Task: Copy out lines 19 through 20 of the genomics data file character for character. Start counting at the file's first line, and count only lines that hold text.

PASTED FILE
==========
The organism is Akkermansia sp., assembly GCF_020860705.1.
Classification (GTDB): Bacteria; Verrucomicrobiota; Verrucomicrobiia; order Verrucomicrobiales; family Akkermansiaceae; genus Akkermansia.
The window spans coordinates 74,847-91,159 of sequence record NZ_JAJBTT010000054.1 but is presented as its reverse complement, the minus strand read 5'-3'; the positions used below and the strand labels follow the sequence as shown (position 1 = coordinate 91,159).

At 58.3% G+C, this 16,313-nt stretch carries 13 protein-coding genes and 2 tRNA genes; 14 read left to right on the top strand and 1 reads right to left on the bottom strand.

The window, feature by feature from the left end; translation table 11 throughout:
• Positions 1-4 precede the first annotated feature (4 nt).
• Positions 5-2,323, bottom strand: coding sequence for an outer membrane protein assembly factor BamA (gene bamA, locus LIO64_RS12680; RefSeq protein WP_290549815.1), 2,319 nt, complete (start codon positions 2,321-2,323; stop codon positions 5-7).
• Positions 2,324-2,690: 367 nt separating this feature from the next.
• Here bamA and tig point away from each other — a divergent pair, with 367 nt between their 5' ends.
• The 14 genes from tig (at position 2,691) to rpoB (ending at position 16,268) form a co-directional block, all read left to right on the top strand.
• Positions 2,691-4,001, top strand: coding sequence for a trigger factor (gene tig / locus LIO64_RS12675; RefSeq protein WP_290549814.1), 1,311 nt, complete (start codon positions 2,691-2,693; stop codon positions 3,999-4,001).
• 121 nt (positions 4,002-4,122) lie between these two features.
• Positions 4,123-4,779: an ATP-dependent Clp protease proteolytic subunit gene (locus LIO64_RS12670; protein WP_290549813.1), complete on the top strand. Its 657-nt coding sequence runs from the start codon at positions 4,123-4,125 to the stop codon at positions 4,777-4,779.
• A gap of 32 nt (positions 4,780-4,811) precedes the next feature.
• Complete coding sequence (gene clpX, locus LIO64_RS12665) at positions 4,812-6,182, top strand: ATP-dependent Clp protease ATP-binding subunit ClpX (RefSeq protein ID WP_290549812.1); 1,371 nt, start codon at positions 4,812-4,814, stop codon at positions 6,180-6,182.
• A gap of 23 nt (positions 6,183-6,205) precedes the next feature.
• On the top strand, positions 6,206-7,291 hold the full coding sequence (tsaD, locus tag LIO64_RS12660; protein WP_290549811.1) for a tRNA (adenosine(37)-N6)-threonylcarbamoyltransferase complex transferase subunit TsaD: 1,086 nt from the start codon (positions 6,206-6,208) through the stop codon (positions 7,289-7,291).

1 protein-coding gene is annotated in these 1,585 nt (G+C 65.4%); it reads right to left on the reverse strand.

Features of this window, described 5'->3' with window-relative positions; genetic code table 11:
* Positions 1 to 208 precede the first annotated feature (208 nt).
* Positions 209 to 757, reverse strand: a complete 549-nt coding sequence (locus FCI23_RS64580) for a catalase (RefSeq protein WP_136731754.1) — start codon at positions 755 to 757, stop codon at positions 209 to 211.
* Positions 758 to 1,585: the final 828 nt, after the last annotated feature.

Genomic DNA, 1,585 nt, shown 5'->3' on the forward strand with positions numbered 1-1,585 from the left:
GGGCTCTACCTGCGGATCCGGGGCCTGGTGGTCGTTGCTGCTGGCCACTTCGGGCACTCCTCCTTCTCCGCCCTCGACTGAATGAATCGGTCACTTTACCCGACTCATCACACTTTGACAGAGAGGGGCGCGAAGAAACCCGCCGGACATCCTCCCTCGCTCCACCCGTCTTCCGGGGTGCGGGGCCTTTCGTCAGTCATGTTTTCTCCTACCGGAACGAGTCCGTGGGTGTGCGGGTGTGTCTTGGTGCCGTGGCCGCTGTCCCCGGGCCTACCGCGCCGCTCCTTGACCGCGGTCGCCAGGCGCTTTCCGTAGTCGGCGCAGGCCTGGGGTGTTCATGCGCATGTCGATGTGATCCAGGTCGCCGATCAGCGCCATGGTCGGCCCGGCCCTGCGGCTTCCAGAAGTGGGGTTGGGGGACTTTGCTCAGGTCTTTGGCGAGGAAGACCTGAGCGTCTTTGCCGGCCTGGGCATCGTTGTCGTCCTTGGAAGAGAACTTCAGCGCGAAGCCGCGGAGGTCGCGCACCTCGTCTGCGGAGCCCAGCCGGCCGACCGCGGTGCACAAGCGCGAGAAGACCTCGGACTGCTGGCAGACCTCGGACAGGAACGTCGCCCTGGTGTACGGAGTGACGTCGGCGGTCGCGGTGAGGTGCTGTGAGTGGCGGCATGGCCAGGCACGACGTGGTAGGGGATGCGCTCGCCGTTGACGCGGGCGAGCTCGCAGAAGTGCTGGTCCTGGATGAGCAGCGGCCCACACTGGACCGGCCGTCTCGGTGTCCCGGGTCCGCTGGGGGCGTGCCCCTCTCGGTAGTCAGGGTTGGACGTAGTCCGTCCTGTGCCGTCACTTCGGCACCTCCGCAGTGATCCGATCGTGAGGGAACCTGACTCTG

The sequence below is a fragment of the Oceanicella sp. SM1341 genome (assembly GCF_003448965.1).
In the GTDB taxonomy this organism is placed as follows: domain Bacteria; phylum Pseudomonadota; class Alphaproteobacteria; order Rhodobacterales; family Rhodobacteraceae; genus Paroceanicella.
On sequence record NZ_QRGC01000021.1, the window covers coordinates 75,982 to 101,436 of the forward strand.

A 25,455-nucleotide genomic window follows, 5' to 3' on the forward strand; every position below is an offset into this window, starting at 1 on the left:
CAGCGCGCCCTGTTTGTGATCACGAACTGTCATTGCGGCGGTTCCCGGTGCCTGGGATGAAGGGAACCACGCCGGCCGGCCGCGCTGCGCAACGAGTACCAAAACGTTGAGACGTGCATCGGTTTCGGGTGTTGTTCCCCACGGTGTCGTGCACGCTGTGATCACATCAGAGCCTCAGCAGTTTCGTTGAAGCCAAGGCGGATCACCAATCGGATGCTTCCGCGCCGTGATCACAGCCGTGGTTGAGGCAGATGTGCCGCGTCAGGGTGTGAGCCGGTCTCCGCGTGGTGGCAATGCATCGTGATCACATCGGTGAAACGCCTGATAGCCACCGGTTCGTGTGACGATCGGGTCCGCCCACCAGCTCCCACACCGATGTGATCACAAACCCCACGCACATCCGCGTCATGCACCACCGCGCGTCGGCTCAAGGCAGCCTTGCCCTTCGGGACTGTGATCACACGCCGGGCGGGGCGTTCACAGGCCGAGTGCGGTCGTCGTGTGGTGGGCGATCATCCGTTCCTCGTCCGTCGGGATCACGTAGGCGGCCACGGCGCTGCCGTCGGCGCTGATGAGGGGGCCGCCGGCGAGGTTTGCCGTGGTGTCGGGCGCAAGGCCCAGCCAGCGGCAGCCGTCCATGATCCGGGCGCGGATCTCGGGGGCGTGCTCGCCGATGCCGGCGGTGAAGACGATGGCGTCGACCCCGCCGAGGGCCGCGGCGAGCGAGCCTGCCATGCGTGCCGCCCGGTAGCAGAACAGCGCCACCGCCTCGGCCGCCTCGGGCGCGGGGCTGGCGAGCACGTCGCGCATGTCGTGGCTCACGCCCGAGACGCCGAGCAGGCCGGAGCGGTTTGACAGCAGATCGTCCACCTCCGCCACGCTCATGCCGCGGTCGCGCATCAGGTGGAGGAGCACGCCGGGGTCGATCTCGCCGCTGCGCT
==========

Features of this window, described 5'->3' with window-relative positions; genetic code table 11:
* Positions 1 to 208 precede the first annotated feature (208 nt).